DETROIT — David Price sent the Boston Red Sox sailing into the All-Star break with a bit of history Sunday.
Price pitched one-run ball over five innings and the Red Sox finished off a three-game sweep of Detroit with a 6-3 win. The victory was the 150th of Price’s career.
“It will be cool to see that on the back of my baseball card, because it speaks for itself,” he said. “That’s winning 15 games a year for 10 seasons and I’m definitely proud of it.”
The win gives Boston four straight victories and 15 wins in 22 games. The first two games of the series finished after midnight because of lengthy rain delays, but the series finale was played under bright sunshine.
“We had a tough finish, going from London to Toronto and then coming here with two long nights because of rain delays,” Red Sox manager Alex Cora said. “To be able to grind out these wins and go into the break like this is great.”
Christian Vazquez and Xander Bogaerts each drove in two runs.
“We’re getting close,” Vazquez said. “We have a couple of things to adjust and if we do that, we’re going to be at the top.”
For the Tigers, a bad season has gotten even worse. They have lost 14 of 16 and have gone 6-25 since June 1.
“This is a much-needed break for us,” said Brandon Dixon, who homered for Detroit. “We can go home, forget about baseball for a few days and come back refreshed.”
The Tigers return from the break with a seven-game road trip, which might be the best news of all. Detroit has gone 3-25 in its last 28 home games and hasn’t won a series at Comerica since early May.
“I’ve never been through anything like this, at least not at home,” Tigers manager Ron Gardenhire said. “Everyone in baseball knows you have to win at home to be any good and we’re not coming close to doing that.”
Price struck out six, walked two and allowed four hits. He’s allowed 15 earned runs over his past 10 starts, going 6-0.
“Every five days, we know what we’re getting,” Cora said. “He makes adjustments — one day he’s throwing 94 and the next it is 89-90 with a changeup and precision. That’s why he has 150 major-league wins.”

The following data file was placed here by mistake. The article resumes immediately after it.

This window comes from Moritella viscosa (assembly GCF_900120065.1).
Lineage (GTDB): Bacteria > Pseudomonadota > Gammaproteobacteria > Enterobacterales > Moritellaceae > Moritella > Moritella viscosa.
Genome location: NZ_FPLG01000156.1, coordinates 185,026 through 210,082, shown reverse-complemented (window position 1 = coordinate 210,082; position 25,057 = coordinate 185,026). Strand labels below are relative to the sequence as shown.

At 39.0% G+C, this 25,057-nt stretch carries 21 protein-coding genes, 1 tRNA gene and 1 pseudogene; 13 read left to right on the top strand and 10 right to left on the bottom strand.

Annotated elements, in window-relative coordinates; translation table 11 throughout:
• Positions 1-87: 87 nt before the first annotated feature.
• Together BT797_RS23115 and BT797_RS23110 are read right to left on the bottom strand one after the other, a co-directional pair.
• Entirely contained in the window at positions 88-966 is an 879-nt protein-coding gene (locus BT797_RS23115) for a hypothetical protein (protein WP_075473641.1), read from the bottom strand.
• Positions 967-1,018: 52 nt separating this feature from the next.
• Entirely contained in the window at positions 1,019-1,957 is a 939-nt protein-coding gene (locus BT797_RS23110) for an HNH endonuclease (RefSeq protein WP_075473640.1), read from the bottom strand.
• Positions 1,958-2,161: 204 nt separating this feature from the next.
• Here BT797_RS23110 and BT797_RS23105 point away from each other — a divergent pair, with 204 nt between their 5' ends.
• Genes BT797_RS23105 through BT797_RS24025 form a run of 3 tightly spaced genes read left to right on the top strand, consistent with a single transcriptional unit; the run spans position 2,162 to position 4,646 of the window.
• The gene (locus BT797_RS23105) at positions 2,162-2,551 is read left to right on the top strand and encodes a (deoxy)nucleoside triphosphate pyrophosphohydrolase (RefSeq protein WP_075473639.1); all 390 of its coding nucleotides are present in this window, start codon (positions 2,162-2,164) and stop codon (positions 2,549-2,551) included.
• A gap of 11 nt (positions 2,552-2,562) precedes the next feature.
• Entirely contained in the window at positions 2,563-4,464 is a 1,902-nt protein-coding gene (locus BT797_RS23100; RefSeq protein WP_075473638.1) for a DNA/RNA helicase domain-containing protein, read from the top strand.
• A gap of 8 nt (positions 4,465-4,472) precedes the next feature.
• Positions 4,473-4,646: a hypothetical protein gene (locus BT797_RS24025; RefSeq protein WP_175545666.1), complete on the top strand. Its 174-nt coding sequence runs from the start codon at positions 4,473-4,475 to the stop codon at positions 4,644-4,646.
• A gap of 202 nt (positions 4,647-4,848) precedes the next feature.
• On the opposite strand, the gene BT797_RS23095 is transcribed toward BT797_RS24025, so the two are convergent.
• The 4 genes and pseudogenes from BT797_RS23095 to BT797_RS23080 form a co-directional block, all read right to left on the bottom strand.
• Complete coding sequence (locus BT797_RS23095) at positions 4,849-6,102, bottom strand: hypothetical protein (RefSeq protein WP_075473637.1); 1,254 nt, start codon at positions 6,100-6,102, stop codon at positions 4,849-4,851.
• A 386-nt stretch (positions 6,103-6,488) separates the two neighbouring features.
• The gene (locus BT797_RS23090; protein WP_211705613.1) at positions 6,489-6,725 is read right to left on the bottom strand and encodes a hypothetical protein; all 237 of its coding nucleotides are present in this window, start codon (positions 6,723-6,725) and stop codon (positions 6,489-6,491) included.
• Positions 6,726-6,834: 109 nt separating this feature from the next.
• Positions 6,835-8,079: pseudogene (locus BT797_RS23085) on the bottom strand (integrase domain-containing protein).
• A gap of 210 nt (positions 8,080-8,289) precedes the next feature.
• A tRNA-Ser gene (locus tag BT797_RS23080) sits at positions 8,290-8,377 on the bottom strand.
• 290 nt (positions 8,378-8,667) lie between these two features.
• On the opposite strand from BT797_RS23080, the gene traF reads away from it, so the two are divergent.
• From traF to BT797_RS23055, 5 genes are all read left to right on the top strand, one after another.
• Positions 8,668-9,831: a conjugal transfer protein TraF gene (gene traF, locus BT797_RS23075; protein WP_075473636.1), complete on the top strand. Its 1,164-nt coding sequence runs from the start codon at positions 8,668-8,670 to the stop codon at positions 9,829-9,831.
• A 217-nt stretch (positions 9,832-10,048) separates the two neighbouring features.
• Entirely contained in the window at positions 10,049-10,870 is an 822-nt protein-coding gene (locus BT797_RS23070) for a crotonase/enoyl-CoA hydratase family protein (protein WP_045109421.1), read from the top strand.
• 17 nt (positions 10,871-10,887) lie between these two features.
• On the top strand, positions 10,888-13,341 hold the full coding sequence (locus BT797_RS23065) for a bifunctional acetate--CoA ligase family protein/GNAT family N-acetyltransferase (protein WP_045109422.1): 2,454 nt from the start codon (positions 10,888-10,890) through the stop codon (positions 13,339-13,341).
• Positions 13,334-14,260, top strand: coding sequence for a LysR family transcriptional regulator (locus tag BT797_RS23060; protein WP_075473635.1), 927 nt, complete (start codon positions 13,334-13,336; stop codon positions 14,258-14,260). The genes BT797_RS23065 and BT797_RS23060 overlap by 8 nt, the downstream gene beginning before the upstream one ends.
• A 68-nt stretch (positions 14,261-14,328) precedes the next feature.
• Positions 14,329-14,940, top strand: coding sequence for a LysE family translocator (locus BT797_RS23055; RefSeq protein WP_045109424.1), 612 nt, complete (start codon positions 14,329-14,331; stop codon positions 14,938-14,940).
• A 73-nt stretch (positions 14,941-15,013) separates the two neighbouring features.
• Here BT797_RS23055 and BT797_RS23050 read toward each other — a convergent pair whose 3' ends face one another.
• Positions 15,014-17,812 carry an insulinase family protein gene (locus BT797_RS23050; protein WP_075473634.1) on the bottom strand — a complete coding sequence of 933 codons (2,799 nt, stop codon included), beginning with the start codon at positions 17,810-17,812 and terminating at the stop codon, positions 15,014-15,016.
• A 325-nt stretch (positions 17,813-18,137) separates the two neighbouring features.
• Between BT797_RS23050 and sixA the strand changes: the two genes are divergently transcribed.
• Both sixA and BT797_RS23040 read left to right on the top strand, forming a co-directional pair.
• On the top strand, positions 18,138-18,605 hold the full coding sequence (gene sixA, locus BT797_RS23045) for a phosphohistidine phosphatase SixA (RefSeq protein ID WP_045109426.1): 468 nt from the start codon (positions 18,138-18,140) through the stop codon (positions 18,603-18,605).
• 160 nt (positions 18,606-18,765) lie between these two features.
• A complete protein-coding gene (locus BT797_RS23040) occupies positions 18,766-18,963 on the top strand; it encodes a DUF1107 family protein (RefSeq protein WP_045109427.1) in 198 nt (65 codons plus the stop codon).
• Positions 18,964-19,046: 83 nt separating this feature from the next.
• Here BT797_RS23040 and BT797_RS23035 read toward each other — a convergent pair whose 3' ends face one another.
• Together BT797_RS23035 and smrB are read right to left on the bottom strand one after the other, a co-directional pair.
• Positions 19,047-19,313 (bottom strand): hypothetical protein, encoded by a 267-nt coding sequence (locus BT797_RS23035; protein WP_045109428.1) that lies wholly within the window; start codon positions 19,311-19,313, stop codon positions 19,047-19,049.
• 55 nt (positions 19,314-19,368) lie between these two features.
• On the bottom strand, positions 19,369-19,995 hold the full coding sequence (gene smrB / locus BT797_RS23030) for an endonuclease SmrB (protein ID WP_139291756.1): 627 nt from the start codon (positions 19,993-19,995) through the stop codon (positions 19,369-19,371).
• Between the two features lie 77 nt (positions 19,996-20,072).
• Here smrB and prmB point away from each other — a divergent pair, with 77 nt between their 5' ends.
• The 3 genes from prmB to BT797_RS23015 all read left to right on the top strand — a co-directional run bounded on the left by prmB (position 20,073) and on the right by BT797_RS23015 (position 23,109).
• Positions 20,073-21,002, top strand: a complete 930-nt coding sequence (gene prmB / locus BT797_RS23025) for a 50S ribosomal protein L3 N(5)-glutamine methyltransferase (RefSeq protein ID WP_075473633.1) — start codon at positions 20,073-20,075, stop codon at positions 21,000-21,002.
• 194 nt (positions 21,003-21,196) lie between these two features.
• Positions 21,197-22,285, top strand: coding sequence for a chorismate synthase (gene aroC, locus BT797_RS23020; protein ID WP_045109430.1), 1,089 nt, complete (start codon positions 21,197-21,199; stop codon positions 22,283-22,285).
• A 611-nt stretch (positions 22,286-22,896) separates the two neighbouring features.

Detroit played the final eight innings without designated hitter Miguel Cabrera, who was ejected for arguing a called third strike.
“They told me he was waving his arms around in the dugout, so they threw him out,” Gardenhire said. “I told them he always does that — most of the time I have no idea who he is even talking to.”
Heath Hembree, the fifth Boston pitcher, pitched the ninth for his second career save.
Tigers opener Gregory Soto (0-3) took the loss. He gave up two runs and three hits in two innings, raising his ERA to 8.14.
After falling behind 6-1 and 7-0 in the first two games of the series, the Tigers jumped out to an early lead. Victor Reyes drew a walk to start the first and scored on Nicholas Castellanos’s double.
The lead didn’t last long, as Vazquez hit a two-run homer with one out in the second.
Bogaerts added a two-run double off Nick Ramirez in the fourth, and Andrew Benintendi made it 5-1 with an RBI single later in the inning.
J.D. Martinez gave Boston a five-run lead in the eighth, scoring on a wild pitch. Martinez had two hits.
Price is only the ninth pitcher since 1920 to have 150 wins with a winning percentage of .650 and an ERA under 3.30. The others are Sandy Koufax, Roger Clemens, Pedro Martinez, Whitey Ford, Lefty Grove, Ron Guidry, Clayton Kershaw and Price’s former teammate in Detroit, Max Scherzer.